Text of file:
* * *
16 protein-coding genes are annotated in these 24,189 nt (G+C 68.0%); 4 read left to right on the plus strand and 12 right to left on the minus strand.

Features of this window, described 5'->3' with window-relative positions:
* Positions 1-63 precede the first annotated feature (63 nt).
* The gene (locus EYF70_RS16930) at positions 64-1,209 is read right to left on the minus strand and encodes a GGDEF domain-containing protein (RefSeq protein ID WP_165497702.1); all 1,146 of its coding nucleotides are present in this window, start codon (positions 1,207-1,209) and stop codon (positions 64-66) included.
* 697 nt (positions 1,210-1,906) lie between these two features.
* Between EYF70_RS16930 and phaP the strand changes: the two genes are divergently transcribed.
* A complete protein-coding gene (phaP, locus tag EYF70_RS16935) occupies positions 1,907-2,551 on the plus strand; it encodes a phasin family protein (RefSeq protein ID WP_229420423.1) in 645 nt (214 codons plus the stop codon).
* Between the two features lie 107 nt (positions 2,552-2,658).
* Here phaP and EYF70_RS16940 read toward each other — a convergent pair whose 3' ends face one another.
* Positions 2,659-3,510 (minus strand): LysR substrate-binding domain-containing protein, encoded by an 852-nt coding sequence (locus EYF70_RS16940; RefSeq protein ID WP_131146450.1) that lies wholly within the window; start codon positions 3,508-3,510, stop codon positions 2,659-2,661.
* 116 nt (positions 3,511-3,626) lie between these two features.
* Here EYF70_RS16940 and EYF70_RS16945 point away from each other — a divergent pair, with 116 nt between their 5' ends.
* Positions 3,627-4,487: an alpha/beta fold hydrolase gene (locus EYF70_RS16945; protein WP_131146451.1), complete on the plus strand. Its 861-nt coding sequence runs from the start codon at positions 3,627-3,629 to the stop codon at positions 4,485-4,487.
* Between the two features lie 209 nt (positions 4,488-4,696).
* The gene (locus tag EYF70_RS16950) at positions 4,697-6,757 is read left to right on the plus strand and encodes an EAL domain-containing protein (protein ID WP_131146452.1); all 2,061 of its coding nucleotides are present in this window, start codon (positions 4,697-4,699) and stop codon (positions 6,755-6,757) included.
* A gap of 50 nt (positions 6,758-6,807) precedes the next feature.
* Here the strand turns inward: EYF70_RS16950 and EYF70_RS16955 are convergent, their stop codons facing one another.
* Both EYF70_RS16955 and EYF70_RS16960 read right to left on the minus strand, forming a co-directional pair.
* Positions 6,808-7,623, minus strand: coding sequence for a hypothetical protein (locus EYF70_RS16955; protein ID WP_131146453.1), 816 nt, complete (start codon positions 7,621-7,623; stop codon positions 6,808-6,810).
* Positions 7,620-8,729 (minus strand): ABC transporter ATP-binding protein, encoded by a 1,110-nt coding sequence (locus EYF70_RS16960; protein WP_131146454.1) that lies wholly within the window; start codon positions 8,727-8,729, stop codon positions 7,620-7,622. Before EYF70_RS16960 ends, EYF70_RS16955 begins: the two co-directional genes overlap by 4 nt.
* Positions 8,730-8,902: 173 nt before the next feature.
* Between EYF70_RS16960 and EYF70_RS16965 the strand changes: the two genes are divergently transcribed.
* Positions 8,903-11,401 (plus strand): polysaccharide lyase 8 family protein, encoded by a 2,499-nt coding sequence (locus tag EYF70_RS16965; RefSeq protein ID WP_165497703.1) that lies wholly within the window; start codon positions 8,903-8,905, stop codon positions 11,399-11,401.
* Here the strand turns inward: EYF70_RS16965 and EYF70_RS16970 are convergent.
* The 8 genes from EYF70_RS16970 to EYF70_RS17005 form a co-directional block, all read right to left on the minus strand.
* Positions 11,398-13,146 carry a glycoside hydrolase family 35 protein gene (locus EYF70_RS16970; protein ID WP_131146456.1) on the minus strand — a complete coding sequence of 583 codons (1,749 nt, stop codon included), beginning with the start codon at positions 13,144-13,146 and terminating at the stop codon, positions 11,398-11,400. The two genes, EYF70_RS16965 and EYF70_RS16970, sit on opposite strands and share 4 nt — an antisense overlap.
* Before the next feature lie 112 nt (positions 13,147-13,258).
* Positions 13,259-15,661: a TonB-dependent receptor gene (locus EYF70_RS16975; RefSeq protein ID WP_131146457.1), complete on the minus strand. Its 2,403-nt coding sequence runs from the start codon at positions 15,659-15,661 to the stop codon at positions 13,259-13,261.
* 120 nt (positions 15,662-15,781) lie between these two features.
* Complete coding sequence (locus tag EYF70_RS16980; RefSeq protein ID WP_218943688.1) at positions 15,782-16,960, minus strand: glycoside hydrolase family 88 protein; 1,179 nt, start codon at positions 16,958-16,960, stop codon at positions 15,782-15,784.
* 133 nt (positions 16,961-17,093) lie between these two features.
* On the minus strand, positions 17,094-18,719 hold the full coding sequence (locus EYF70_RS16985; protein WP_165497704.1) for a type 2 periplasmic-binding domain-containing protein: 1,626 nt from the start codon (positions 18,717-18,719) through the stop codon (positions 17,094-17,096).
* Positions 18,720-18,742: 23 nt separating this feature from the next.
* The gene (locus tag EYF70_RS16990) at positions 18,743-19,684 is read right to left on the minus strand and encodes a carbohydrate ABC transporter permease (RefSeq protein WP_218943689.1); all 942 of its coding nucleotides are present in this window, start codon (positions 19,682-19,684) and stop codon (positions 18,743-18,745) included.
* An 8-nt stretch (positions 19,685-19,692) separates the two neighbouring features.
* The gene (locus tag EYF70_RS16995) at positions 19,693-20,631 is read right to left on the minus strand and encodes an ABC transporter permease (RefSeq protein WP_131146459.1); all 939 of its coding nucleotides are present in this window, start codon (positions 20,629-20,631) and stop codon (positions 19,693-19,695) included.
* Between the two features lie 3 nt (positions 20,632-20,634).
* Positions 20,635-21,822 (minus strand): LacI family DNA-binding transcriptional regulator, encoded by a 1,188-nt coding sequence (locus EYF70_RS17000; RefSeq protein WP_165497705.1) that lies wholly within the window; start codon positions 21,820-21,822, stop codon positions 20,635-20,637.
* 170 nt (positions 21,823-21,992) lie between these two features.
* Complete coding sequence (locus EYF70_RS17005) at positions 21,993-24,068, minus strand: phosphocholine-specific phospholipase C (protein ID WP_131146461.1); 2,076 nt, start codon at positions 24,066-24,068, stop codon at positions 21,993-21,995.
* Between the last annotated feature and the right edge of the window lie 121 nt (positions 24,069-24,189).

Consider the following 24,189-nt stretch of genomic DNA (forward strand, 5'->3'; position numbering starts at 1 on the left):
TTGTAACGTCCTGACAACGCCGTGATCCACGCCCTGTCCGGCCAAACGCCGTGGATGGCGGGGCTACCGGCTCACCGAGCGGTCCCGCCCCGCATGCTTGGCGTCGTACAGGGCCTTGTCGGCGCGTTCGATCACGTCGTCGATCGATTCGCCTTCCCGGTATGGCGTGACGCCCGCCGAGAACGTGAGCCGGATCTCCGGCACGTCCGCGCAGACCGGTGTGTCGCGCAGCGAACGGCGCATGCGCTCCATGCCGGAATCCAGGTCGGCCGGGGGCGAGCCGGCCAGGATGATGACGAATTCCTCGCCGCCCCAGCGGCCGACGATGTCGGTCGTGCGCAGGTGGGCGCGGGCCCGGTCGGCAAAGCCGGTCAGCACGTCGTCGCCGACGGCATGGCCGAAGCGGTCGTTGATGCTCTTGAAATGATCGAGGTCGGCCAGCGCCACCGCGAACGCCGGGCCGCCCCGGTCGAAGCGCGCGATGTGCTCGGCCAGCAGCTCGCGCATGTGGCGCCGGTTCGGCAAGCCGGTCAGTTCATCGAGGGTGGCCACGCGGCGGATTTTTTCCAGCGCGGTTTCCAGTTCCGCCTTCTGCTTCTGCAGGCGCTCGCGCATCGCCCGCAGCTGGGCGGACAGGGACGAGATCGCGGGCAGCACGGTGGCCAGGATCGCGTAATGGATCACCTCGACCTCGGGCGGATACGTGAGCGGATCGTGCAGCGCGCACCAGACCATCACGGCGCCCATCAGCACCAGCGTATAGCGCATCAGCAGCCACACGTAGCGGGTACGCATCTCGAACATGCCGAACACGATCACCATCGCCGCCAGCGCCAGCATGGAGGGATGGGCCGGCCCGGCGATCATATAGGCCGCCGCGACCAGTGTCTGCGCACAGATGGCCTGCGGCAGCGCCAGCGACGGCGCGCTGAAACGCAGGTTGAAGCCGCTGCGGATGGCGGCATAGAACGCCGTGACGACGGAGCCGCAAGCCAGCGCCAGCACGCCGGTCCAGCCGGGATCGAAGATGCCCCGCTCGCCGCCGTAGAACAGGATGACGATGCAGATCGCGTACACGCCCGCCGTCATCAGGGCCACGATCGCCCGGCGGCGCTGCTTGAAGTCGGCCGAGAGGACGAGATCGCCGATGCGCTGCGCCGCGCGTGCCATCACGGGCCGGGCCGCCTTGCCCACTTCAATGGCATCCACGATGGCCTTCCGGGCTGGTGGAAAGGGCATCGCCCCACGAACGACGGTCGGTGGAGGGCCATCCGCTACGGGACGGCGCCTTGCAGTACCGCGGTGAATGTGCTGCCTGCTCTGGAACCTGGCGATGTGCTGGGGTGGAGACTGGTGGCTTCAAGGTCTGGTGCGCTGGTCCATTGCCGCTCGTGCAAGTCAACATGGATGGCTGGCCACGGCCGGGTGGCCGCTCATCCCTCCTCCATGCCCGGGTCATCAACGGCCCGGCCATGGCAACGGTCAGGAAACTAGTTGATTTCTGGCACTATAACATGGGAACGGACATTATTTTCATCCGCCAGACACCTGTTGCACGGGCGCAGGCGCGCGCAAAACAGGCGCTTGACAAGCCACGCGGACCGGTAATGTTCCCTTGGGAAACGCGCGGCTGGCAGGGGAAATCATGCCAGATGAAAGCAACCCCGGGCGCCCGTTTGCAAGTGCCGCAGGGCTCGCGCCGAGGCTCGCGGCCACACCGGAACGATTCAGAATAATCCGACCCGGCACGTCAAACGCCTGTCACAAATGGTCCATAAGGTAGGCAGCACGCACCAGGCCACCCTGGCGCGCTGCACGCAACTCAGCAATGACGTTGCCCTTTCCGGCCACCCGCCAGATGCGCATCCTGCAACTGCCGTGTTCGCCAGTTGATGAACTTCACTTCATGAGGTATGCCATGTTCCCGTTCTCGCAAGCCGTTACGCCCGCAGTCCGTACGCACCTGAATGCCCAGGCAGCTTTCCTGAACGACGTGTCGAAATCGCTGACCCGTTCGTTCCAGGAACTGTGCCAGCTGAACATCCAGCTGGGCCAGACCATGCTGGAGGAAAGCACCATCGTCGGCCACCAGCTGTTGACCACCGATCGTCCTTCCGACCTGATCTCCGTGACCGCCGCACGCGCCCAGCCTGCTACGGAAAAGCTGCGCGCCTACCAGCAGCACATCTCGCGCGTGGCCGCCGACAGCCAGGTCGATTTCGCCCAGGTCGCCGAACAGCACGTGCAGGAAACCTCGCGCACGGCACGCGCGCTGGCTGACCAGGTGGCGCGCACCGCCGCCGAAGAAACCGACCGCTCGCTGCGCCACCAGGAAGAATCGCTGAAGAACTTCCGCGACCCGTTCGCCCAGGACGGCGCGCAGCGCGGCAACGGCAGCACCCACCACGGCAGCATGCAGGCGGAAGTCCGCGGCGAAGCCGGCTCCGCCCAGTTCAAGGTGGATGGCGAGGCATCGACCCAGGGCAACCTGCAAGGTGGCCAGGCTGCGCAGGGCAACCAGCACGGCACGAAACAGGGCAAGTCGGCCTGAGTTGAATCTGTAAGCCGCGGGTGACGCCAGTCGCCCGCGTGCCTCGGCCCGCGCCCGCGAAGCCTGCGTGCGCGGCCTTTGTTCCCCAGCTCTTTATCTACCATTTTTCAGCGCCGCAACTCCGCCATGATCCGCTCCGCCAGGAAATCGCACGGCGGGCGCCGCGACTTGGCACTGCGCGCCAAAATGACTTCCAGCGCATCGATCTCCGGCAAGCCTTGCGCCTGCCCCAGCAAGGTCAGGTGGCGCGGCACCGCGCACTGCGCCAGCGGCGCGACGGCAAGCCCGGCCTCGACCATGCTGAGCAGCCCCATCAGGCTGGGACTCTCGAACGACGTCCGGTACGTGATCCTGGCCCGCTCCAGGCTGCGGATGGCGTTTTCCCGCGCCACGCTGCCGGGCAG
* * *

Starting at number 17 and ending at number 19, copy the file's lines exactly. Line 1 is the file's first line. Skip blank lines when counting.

* Here the strand turns inward: EYF70_RS16950 and EYF70_RS16955 are convergent, their stop codons facing one another.
* Both EYF70_RS16955 and EYF70_RS16960 read right to left on the minus strand, forming a co-directional pair.
* Positions 6,808-7,623, minus strand: coding sequence for a hypothetical protein (locus EYF70_RS16955; protein ID WP_131146453.1), 816 nt, complete (start codon positions 7,621-7,623; stop codon positions 6,808-6,810).